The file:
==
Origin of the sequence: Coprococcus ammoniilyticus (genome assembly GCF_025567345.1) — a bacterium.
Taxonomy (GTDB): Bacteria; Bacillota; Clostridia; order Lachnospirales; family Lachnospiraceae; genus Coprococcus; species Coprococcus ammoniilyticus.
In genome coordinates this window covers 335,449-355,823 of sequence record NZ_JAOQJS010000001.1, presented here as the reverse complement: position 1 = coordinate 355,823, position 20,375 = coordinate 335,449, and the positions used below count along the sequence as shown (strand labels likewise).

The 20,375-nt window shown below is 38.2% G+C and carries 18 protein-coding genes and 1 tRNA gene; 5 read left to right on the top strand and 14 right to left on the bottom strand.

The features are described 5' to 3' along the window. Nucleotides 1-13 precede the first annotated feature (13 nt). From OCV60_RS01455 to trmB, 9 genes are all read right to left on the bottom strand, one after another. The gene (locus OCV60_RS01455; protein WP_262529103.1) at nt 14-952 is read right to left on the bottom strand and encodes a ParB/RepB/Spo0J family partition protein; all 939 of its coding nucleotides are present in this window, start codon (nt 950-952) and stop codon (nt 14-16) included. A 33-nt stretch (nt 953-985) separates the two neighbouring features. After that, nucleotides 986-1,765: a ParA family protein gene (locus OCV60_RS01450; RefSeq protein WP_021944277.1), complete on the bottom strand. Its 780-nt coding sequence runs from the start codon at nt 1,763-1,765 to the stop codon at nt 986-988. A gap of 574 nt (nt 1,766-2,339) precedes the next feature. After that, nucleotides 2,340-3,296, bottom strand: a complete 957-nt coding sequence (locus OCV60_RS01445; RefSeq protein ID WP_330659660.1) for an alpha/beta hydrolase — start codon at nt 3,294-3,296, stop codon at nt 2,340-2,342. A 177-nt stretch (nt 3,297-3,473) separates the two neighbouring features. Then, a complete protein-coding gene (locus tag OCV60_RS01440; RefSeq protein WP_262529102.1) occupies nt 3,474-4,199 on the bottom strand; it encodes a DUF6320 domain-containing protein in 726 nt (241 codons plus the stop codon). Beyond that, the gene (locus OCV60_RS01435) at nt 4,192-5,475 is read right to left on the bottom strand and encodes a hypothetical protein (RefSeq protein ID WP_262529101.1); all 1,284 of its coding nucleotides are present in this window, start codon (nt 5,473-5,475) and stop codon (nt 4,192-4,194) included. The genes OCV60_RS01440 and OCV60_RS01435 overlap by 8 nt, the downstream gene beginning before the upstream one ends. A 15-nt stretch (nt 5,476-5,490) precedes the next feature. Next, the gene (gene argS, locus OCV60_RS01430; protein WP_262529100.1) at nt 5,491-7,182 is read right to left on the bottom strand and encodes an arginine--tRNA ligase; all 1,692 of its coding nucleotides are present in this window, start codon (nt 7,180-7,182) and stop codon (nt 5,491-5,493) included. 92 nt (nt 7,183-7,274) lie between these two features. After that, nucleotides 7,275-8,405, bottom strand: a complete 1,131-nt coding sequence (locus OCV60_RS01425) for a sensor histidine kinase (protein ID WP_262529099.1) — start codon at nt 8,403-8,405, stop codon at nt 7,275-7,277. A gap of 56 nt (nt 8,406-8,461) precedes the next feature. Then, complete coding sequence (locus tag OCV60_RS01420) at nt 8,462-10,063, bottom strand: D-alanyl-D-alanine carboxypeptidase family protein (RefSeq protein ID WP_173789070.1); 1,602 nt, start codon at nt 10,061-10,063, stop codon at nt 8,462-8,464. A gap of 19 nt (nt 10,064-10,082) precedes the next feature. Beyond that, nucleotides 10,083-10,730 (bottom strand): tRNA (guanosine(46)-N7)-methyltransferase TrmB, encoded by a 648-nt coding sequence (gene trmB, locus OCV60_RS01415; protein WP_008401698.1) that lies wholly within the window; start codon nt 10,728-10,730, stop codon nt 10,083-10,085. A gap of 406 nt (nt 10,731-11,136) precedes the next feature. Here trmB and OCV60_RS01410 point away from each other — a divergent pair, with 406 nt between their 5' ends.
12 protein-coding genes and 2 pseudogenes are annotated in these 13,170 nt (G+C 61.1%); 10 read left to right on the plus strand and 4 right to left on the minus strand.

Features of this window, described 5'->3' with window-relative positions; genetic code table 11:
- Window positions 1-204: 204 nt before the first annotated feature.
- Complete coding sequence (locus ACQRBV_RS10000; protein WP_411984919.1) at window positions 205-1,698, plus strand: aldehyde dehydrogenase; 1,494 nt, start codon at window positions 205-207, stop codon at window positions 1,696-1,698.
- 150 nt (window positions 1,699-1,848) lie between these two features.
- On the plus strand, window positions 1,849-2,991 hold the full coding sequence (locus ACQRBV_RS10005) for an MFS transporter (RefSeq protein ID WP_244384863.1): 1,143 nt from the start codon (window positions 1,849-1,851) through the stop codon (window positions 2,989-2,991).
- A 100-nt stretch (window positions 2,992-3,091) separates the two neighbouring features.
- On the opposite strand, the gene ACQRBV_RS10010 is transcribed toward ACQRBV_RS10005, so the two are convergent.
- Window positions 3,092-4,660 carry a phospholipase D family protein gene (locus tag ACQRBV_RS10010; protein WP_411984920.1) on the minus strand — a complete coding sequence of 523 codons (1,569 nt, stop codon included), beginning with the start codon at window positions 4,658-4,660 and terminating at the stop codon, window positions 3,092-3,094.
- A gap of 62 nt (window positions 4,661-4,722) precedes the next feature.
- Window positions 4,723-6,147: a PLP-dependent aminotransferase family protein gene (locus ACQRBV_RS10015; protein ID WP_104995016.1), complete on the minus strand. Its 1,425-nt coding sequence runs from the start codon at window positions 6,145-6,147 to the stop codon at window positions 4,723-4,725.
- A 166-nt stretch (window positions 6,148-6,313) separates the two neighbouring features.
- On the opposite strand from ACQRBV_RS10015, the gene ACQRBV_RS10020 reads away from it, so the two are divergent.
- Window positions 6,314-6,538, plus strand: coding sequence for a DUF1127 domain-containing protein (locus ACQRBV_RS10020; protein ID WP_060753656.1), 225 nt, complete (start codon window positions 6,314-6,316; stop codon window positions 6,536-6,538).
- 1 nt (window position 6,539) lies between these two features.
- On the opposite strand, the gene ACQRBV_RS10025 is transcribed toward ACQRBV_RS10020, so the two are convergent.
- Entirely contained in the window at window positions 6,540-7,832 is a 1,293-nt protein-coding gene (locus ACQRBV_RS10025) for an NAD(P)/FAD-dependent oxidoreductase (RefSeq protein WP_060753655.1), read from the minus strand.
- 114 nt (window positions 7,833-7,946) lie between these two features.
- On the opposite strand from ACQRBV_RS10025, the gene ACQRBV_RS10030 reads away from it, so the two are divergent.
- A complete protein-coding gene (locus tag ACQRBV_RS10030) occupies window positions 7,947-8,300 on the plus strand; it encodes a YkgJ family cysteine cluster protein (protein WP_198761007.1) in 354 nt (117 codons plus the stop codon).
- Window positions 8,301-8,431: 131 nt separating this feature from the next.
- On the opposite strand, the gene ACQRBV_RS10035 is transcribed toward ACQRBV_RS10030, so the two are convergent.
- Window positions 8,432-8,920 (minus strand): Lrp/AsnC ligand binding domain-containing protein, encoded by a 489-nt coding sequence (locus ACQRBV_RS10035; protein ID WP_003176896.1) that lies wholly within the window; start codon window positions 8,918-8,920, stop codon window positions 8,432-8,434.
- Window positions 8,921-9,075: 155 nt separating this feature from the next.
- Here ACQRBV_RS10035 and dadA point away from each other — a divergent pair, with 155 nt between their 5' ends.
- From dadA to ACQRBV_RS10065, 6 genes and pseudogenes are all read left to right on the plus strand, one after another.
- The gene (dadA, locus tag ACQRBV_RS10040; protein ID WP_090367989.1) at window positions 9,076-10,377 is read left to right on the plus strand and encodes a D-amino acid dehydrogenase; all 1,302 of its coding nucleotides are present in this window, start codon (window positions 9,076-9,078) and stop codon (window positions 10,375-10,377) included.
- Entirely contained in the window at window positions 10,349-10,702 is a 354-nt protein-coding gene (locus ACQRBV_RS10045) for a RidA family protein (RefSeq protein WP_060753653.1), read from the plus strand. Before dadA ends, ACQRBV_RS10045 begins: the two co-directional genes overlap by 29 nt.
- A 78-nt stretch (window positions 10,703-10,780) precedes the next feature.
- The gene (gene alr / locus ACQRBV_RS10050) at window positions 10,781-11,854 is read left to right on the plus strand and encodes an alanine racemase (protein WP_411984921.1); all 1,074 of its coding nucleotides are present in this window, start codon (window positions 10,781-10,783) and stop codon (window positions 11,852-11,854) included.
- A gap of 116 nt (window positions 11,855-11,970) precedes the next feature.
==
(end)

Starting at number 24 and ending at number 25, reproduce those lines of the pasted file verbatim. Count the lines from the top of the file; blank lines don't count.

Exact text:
- On the opposite strand from ACQRBV_RS10025, the gene ACQRBV_RS10030 reads away from it, so the two are divergent.
- A complete protein-coding gene (locus tag ACQRBV_RS10030) occupies window positions 7,947-8,300 on the plus strand; it encodes a YkgJ family cysteine cluster protein (protein WP_198761007.1) in 354 nt (117 codons plus the stop codon).